There’s also Vicki Delany’s Moonlight ‘Maggie’ Smith. Born and raised in Trafalgar, British Columbia, she now serves the town as constable. Smith works with a slightly larger team than you sometimes find in series featuring local coppers. But there’s still that almost-intimate relationship between her and the members of the community. In some ways, that’s helpful to her. She knows a lot of the local history, and she can find out things that aren’t as easy to learn if you’re not from the area. On the other hand, since she grew up there, a lot of people remember her from her early years. And sometimes that’s awkward for her, as she now has a position in law enforcement. Still, her local ties are very helpful to her boss, Sergeant John Winters. That connection is part of what she brings to the team.

And I don’t think a post about local bobbies and their counterparts would be complete without a mention of Martin Walker’s Chief of Police Benoît ‘Bruno’ Courrèges. He is a former soldier who now serves the small French town of St. Denis. He’s tightly woven into the community, and most people trust him in ways that they don’t trust the police nationale or even the local gendarmerie. He knows a lot about the area, too, and the histories of most of its people. He coaches youth sport, and has gotten to know most of the families. Like the British bobby, Bruno has a relatively small jurisdiction. He travels from time to time, but his cases are generally quite local. And, like the bobby you probably think of when you hear the term, he’d prefer to settle matters informally and peacefully. He’s a practical, pragmatic person, and he’s found that to be a lot more useful than obeying only the letter of the law.

There are many, many other examples of the local copper. Whether they’re traditional village bobbies or not, these characters fill an important role in law enforcement. And in crime fiction. Which ones do you like best?


*NOTE: The title of this post is a line from Alanis Morissette’s Guardian.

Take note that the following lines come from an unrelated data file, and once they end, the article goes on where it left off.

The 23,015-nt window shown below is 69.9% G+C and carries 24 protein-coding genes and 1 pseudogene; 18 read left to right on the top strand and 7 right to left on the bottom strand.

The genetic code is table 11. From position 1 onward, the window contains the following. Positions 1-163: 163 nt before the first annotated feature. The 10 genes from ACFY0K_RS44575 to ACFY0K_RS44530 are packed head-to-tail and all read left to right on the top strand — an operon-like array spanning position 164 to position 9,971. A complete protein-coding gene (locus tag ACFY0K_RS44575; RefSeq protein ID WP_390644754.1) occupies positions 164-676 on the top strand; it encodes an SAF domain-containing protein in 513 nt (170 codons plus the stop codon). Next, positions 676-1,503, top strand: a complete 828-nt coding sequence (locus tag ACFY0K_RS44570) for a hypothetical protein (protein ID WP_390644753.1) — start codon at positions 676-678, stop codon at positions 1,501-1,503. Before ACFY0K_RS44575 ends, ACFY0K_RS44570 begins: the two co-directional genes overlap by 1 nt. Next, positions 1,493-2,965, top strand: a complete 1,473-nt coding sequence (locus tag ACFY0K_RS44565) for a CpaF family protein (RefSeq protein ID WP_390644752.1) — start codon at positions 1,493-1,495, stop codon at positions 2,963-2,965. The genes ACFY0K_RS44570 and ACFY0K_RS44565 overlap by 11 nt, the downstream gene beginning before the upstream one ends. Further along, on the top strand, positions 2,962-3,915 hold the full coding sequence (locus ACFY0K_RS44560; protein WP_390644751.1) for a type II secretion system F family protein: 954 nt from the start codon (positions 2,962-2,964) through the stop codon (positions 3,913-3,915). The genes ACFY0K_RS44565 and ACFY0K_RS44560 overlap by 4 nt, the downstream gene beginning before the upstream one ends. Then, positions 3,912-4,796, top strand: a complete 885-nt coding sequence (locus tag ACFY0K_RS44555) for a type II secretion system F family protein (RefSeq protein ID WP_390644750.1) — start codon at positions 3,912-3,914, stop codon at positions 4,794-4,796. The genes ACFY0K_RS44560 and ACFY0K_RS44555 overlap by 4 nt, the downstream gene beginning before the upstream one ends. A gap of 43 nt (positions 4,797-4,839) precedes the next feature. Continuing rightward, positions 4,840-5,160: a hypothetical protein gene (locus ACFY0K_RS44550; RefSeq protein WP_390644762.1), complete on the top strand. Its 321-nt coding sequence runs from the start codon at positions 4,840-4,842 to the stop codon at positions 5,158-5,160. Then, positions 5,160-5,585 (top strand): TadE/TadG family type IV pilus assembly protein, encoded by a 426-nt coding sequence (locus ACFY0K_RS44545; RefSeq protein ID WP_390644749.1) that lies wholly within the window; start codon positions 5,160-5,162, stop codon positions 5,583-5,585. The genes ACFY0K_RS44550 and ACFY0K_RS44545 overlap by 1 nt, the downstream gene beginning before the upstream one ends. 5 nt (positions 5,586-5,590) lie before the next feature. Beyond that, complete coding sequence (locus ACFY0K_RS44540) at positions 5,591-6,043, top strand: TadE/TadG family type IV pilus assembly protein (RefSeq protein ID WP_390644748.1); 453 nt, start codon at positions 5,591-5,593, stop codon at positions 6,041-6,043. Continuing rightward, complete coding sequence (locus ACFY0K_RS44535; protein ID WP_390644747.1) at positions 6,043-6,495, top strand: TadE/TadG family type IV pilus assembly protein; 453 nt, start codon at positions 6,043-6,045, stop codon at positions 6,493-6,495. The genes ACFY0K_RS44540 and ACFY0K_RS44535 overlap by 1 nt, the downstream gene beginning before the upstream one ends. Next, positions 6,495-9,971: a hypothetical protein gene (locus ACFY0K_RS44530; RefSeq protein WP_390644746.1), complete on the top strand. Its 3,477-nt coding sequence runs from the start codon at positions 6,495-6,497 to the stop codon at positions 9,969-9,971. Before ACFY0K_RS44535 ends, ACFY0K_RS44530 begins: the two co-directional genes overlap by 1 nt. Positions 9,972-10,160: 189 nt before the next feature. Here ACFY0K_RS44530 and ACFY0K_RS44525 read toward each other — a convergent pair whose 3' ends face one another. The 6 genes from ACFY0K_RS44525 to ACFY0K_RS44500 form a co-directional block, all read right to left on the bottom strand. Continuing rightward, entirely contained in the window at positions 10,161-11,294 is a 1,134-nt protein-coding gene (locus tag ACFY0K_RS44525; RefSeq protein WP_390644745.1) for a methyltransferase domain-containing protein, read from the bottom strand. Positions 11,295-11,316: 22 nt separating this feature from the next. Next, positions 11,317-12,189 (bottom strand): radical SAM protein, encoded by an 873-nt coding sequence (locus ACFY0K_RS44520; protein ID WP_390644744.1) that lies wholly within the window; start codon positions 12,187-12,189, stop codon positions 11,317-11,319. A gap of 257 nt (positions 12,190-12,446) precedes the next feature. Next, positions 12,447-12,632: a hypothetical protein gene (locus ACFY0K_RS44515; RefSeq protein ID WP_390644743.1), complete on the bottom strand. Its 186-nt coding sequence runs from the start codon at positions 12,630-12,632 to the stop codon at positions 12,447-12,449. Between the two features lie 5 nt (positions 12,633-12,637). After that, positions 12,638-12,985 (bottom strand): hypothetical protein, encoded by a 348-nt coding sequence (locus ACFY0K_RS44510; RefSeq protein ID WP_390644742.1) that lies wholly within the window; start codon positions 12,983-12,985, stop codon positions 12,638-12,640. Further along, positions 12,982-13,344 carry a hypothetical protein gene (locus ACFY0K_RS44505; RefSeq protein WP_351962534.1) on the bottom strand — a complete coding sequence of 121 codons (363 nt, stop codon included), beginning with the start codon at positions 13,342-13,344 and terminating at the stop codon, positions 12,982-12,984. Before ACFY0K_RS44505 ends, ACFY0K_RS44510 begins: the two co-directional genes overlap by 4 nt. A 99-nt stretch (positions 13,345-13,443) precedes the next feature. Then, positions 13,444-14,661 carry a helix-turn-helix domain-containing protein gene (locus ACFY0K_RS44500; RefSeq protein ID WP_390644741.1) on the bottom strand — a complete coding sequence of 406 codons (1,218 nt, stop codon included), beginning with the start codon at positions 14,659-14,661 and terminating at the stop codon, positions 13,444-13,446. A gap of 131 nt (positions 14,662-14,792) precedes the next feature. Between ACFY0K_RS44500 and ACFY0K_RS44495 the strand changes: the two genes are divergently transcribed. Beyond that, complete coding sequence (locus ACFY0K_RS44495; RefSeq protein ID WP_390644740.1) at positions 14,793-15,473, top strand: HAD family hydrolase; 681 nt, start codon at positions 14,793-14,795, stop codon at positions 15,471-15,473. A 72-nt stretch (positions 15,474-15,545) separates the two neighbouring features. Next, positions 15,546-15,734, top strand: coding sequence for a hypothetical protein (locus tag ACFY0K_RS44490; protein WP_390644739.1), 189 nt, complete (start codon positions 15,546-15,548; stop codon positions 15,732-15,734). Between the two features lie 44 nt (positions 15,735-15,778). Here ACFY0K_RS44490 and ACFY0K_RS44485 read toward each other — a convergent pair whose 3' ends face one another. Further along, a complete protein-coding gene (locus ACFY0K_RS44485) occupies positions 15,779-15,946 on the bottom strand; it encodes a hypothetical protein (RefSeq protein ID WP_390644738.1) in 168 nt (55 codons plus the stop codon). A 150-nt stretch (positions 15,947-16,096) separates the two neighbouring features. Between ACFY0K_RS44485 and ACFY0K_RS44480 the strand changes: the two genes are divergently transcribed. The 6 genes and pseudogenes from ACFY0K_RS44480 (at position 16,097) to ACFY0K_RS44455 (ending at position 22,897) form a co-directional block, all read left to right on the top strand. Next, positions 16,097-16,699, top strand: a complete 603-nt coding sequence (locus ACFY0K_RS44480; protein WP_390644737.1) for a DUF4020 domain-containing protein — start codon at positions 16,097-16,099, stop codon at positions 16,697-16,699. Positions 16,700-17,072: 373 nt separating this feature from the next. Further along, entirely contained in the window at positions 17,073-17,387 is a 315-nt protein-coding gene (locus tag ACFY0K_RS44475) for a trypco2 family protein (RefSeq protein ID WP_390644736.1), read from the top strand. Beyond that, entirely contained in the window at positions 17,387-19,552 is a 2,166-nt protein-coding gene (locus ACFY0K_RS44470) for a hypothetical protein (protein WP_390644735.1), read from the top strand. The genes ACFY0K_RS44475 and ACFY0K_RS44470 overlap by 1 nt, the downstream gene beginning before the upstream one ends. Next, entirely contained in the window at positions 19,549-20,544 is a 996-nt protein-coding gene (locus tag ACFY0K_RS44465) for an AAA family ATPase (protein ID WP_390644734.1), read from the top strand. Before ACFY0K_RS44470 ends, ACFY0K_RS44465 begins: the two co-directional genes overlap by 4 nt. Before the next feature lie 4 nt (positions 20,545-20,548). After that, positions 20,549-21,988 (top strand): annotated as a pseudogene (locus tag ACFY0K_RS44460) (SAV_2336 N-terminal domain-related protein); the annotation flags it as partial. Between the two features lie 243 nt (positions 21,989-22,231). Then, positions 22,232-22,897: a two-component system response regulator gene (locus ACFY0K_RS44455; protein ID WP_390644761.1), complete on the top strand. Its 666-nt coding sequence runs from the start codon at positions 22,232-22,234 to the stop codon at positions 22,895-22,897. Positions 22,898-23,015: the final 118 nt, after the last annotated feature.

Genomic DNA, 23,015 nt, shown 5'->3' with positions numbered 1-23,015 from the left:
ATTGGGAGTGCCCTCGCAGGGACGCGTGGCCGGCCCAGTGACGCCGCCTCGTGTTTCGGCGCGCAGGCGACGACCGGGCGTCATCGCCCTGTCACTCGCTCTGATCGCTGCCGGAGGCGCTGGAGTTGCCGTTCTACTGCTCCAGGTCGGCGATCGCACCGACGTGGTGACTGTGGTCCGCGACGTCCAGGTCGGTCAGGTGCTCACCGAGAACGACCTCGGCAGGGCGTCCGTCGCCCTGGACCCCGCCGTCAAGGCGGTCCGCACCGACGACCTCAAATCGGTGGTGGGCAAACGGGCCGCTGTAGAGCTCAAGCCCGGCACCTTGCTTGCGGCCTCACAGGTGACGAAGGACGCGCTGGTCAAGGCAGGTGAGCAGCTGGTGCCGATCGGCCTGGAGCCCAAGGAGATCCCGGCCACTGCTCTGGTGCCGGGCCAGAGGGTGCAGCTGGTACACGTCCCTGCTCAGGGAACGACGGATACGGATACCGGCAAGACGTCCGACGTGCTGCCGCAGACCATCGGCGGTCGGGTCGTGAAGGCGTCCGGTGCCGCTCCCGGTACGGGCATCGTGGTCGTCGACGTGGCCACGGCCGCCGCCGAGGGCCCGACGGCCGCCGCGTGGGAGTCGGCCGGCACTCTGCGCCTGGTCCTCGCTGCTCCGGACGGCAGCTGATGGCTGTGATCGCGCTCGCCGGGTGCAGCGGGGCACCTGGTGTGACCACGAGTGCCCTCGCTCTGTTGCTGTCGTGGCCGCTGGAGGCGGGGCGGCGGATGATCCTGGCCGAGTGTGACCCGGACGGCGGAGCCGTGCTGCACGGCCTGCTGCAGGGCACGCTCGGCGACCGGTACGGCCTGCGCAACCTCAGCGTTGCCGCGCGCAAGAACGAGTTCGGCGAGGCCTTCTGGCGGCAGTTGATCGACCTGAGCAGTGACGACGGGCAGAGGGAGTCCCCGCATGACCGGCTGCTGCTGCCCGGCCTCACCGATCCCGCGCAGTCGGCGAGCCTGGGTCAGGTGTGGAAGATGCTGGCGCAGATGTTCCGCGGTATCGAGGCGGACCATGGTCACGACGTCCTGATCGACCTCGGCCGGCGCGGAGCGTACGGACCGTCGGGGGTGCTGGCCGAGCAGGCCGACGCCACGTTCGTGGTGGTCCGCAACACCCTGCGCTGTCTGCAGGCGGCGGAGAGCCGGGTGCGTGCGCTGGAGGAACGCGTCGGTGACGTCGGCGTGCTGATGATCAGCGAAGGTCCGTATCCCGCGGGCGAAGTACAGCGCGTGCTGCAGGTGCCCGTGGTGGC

Filed under Craig Johnson, M.C. Beaton, Martin Walker, Rhys Bowen, Vicki Delany

But the Cowboy and the Rancher Knew His Name*

WesternsMany people find a real appeal in what I’ll call Westerns, whether books, film or television. Even if you don’t care for them yourself, you no doubt know that they have a strong following. There are arguably several reasons so many people love Westerns, just as there are a lot of reasons for which people have moved to ‘the wide open spaces.’

One of the allures of Westerns and their settings is the chance to start over in beautiful, open land. We see that, for instance, in Kate Grenville’s The Secret River. It’s 1806, and William Thornhill, his wife Sal and their children have just arrived in Sydney Cove, Sydney, to start their lives over. Thornhill is a former London bargeman who was sentenced to transportation to Australia for stealing wood. He and his family have experienced real poverty in London, so even though transportation is nerve-wracking, it’s also a chance to build new lives. Before very long, Thornhill finds work delivering goods up and down the local waterways; his wife opens a makeshift pub. One day, Thornhill finds a piece of irresistibly beautiful land, and sets about to claim it. And therein lies the problem. People have been living in what is to become New South Wales for many thousands of years, and it’s not long before there are serious, even bloody and brutal, conflicts between the two groups. Grenville doesn’t make light of the crimes committed in the name of new land and new opportunities. At the same time, we see just how tempting that land can be.